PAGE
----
Wednesday, November 17, 2010

What do the German Finance Minister, the Chinese Government, Narayana, and Sarah have in Common?

According to your friend and mine, Paul Krugman, the Keynesian enlightenment is over, and we have entered the Dark Ages of economic thought. He first gives us a Schumpter quote:

Now, Krugman claims that Schumpeter was long ago discredited, but this passage is not totally crazy. Schumpeter is telling us that caution in policymaking can be appropriate. We can do more harm than good by intervening to slow down adjustments that will have to occur in any event, and sometimes allowing events to take their course can be the best strategy. Clearly, this need not always be the case, but as a general principle, it's hard to argue with it.

Schumpeter also states, presumably also as a general principle, that "the trouble is not fundamentally with money and credit," and that I would argue with. Obviously, we don't have to look any further than the recent recession to find an episode where money and credit seem to have been important elements in what was going on. However, one could make a case that what currently ails the US economy - principally dismal performance in the labor market - has little to do with money and credit, and monetary invention will do little, if anything, to cure the problem, whatever it is. There is a lot we do not know of course, and there may be something going on that we do not understand about how financial ailments interact with labor market ailments. Who knows?

Now, the funny part of Krugman's piece is the conclusion:
But here we are, in 2010 — and something very much like that position is being forcefully advocated by Wolfgang Schauble, the government of China, Narayanan Kocherlakota, and Sarah Palin.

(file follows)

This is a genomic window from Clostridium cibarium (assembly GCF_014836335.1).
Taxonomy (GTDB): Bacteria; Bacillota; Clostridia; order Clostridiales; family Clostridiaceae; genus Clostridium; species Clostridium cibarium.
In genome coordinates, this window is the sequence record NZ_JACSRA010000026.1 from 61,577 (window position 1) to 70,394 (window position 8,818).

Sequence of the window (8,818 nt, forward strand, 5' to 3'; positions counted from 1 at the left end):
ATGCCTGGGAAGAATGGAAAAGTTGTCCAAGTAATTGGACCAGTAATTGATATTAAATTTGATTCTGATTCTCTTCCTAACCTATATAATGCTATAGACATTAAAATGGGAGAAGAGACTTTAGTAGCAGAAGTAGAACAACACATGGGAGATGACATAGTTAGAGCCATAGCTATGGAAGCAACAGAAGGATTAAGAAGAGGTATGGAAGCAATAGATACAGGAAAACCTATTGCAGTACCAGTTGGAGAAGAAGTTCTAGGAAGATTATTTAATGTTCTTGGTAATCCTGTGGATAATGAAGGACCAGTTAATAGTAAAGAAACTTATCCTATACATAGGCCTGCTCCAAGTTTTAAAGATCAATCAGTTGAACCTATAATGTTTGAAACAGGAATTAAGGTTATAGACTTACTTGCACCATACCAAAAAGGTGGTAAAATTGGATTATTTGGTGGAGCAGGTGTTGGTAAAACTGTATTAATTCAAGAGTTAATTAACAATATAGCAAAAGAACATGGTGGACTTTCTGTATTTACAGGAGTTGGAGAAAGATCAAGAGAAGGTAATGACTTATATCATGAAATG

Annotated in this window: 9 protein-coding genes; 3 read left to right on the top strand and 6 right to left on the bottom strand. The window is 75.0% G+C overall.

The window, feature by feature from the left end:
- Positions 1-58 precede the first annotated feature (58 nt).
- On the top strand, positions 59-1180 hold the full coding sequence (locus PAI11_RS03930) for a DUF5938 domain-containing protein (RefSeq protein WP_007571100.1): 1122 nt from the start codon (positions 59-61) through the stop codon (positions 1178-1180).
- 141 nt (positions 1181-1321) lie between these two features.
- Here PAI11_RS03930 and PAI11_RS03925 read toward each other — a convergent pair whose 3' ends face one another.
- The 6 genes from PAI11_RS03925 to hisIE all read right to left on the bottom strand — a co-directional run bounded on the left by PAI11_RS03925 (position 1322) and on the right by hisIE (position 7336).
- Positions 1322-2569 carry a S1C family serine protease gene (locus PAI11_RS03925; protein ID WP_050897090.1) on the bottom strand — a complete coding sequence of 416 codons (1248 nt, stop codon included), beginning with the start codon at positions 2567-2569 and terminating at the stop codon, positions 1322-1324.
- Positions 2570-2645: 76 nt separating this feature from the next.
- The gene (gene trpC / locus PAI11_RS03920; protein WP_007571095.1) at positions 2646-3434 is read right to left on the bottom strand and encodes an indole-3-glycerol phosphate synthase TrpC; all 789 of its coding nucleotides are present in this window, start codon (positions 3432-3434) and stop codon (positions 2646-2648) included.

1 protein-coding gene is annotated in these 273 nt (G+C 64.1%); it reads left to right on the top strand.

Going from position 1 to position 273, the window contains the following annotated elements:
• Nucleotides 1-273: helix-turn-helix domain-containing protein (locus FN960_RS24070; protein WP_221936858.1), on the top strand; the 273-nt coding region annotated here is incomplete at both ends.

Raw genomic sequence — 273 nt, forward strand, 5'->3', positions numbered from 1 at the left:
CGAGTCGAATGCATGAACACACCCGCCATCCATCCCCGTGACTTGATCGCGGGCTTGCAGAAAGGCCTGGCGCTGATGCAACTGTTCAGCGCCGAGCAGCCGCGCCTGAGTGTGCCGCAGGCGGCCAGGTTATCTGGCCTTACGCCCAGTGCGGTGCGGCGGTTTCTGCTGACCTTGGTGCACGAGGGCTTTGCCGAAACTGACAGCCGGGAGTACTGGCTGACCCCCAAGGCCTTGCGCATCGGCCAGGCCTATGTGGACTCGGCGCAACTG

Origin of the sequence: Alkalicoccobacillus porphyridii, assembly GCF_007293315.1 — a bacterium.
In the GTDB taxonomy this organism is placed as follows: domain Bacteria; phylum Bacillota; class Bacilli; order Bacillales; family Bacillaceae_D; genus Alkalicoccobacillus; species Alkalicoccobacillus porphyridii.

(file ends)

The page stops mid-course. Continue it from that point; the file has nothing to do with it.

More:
Now, I'm assuming that what Krugman has in mind here is that all of these people (or organizations) have in common a distaste for QE2. However much Narayana may enjoy the company of these other individuals (maybe he and Sarah might enjoy a good game of table hockey), I don't think he belongs in that group. Kocherlakota's latest posted speech is this one. In it, he discusses some policy options, and his conclusion is this:
I’ve talked about three possible tools—lowering the IOER, strengthening the forward guidance in the FOMC statement, and quantitative easing. As I mentioned earlier, Chairman Bernanke observed in his August 27 speech that each of these tools has benefits and drawbacks that must be balanced against each other. With QE, I would say that the multiple novel effects make the calculus even more difficult than usual.
Before coming to that conclusion, he has some thoughtful things to say about quantitative easing and its possible effects, using available economic theory, and framing the debate in terms a lay audience should be able to understand. Basically, he's saying that we have some theory and empirical work to bring to bear in understanding what QE might do, but there is an awful lot that we do not know. There's not much in there to disagree with, and it's far from Dark-Ages economics.


  1. Hey, sorry for the offtopic.

    I'd like to know your opinion about these two pieces (I was really expecting you spontaneous reaction to krugman's!):

    By the way, as a former fan of krugman, I must say that the post he wrote the other day about what is difference between conservative and liberal economists and fighting the homo oeconomicus straw man was for me a turning point. He was just behaving stupidly.

  2. Citoyen,

    If Krugman's game is obvious to everyone, I guess there is no good reason to write about it.

    1. Yes, I was talking about Shimer's work with Andolfatto the other day. Shimer's point is that real wage rigidity can give you jobless recoveries. The key problem seems to be in the measurement of real wages. It's a hard problem to even sort out in the data whether real wages are procyclical or countercyclical, due to composition effects.

    2. Yes, Krugman seems to be very proud of his paper. I have not read it yet.